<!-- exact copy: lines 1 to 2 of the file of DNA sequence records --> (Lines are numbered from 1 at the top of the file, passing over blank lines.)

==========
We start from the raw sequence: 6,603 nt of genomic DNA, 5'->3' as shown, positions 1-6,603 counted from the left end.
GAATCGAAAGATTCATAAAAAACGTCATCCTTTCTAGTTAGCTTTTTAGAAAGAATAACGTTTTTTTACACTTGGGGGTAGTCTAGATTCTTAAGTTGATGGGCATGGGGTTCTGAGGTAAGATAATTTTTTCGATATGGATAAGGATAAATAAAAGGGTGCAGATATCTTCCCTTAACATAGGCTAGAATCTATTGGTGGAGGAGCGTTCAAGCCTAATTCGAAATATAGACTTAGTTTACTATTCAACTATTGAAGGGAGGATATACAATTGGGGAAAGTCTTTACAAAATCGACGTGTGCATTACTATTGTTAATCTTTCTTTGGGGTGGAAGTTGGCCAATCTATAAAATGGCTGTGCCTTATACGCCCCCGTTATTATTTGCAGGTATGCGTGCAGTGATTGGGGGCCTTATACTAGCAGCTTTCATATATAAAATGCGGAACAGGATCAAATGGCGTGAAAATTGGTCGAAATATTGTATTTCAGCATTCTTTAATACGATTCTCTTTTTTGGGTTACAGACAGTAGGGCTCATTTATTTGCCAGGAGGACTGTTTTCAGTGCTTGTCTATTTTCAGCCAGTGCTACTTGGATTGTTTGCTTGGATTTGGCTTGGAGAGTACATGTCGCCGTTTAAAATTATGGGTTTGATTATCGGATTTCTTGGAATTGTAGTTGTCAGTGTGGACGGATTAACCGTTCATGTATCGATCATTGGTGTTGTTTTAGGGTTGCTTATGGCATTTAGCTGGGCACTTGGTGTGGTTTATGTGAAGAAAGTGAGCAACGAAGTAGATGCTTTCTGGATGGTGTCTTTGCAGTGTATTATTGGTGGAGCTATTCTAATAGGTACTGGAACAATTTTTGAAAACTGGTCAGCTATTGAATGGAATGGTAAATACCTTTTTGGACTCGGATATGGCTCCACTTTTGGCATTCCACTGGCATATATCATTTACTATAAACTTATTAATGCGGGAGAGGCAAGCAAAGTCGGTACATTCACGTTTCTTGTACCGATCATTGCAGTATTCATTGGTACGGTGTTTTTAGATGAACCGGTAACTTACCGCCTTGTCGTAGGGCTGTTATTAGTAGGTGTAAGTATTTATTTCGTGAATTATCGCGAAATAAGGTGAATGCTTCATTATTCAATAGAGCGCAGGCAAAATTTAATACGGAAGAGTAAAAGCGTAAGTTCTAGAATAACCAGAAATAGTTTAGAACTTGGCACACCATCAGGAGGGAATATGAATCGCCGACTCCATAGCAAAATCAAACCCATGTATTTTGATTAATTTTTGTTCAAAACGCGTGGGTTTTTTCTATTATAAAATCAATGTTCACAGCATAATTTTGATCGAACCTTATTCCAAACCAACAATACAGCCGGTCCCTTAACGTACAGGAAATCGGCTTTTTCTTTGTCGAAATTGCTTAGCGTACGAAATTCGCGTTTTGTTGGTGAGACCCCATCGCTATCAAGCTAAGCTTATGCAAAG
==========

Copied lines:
We start from the raw sequence: 6,603 nt of genomic DNA, 5'->3' as shown, positions 1-6,603 counted from the left end.
GAATCGAAAGATTCATAAAAAACGTCATCCTTTCTAGTTAGCTTTTTAGAAAGAATAACGTTTTTTTACACTTGGGGGTAGTCTAGATTCTTAAGTTGATGGGCATGGGGTTCTGAGGTAAGATAATTTTTTCGATATGGATAAGGATAAATAAAAGGGTGCAGATATCTTCCCTTAACATAGGCTAGAATCTATTGGTGGAGGAGCGTTCAAGCCTAATTCGAAATATAGACTTAGTTTACTATTCAACTATTGAAGGGAGGATATACAATTGGGGAAAGTCTTTACAAAATCGACGTGTGCATTACTATTGTTAATCTTTCTTTGGGGTGGAAGTTGGCCAATCTATAAAATGGCTGTGCCTTATACGCCCCCGTTATTATTTGCAGGTATGCGTGCAGTGATTGGGGGCCTTATACTAGCAGCTTTCATATATAAAATGCGGAACAGGATCAAATGGCGTGAAAATTGGTCGAAATATTGTATTTCAGCATTCTTTAATACGATTCTCTTTTTTGGGTTACAGACAGTAGGGCTCATTTATTTGCCAGGAGGACTGTTTTCAGTGCTTGTCTATTTTCAGCCAGTGCTACTTGGATTGTTTGCTTGGATTTGGCTTGGAGAGTACATGTCGCCGTTTAAAATTATGGGTTTGATTATCGGATTTCTTGGAATTGTAGTTGTCAGTGTGGACGGATTAACCGTTCATGTATCGATCATTGGTGTTGTTTTAGGGTTGCTTATGGCATTTAGCTGGGCACTTGGTGTGGTTTATGTGAAGAAAGTGAGCAACGAAGTAGATGCTTTCTGGATGGTGTCTTTGCAGTGTATTATTGGTGGAGCTATTCTAATAGGTACTGGAACAATTTTTGAAAACTGGTCAGCTATTGAATGGAATGGTAAATACCTTTTTGGACTCGGATATGGCTCCACTTTTGGCATTCCACTGGCATATATCATTTACTATAAACTTATTAATGCGGGAGAGGCAAGCAAAGTCGGTACATTCACGTTTCTTGTACCGATCATTGCAGTATTCATTGGTACGGTGTTTTTAGATGAACCGGTAACTTACCGCCTTGTCGTAGGGCTGTTATTAGTAGGTGTAAGTATTTATTTCGTGAATTATCGCGAAATAAGGTGAATGCTTCATTATTCAATAGAGCGCAGGCAAAATTTAATACGGAAGAGTAAAAGCGTAAGTTCTAGAATAACCAGAAATAGTTTAGAACTTGGCACACCATCAGGAGGGAATATGAATCGCCGACTCCATAGCAAAATCAAACCCATGTATTTTGATTAATTTTTGTTCAAAACGCGTGGGTTTTTTCTATTATAAAATCAATGTTCACAGCATAATTTTGATCGAACCTTATTCCAAACCAACAATACAGCCGGTCCCTTAACGTACAGGAAATCGGCTTTTTCTTTGTCGAAATTGCTTAGCGTACGAAATTCGCGTTTTGTTGGTGAGACCCCATCGCTATCAAGCTAAGCTTATGCAAAG